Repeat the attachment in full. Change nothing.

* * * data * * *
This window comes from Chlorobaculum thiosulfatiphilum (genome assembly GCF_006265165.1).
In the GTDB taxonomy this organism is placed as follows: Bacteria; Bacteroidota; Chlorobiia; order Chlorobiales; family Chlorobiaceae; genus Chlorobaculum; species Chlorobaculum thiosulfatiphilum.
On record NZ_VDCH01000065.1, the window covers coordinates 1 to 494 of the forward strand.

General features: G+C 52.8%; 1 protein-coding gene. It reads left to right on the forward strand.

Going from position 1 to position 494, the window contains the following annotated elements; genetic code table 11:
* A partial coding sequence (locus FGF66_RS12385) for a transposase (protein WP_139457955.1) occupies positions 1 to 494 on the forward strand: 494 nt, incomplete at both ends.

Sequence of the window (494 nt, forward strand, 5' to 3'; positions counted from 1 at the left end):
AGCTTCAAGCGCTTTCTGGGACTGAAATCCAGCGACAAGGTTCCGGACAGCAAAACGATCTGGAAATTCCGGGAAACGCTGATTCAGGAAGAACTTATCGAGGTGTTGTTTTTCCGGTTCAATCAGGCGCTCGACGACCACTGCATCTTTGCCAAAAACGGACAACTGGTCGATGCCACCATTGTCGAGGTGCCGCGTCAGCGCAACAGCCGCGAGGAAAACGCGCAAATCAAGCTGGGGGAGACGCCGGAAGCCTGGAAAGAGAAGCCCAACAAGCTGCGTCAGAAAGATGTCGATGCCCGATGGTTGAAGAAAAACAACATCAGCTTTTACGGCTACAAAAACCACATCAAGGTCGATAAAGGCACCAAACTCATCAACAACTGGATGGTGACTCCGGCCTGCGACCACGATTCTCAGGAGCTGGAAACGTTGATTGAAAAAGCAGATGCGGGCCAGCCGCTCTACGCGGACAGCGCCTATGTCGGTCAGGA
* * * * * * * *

This window comes from Chlorobaculum thiosulfatiphilum (genome assembly GCF_006265165.1).
In the GTDB taxonomy this organism is placed as follows: Bacteria; Bacteroidota; Chlorobiia; order Chlorobiales; family Chlorobiaceae; genus Chlorobaculum; species Chlorobaculum thiosulfatiphilum.
On record NZ_VDCH01000065.1, the window covers coordinates 1 to 494 of the forward strand.

General features: G+C 52.8%; 1 protein-coding gene. It reads left to right on the forward strand.

Going from position 1 to position 494, the window contains the following annotated elements; genetic code table 11:
* A partial coding sequence (locus FGF66_RS12385) for a transposase (protein WP_139457955.1) occupies positions 1 to 494 on the forward strand: 494 nt, incomplete at both ends.

Sequence of the window (494 nt, forward strand, 5' to 3'; positions counted from 1 at the left end):
AGCTTCAAGCGCTTTCTGGGACTGAAATCCAGCGACAAGGTTCCGGACAGCAAAACGATCTGGAAATTCCGGGAAACGCTGATTCAGGAAGAACTTATCGAGGTGTTGTTTTTCCGGTTCAATCAGGCGCTCGACGACCACTGCATCTTTGCCAAAAACGGACAACTGGTCGATGCCACCATTGTCGAGGTGCCGCGTCAGCGCAACAGCCGCGAGGAAAACGCGCAAATCAAGCTGGGGGAGACGCCGGAAGCCTGGAAAGAGAAGCCCAACAAGCTGCGTCAGAAAGATGTCGATGCCCGATGGTTGAAGAAAAACAACATCAGCTTTTACGGCTACAAAAACCACATCAAGGTCGATAAAGGCACCAAACTCATCAACAACTGGATGGTGACTCCGGCCTGCGACCACGATTCTCAGGAGCTGGAAACGTTGATTGAAAAAGCAGATGCGGGCCAGCCGCTCTACGCGGACAGCGCCTATGTCGGTCAGGA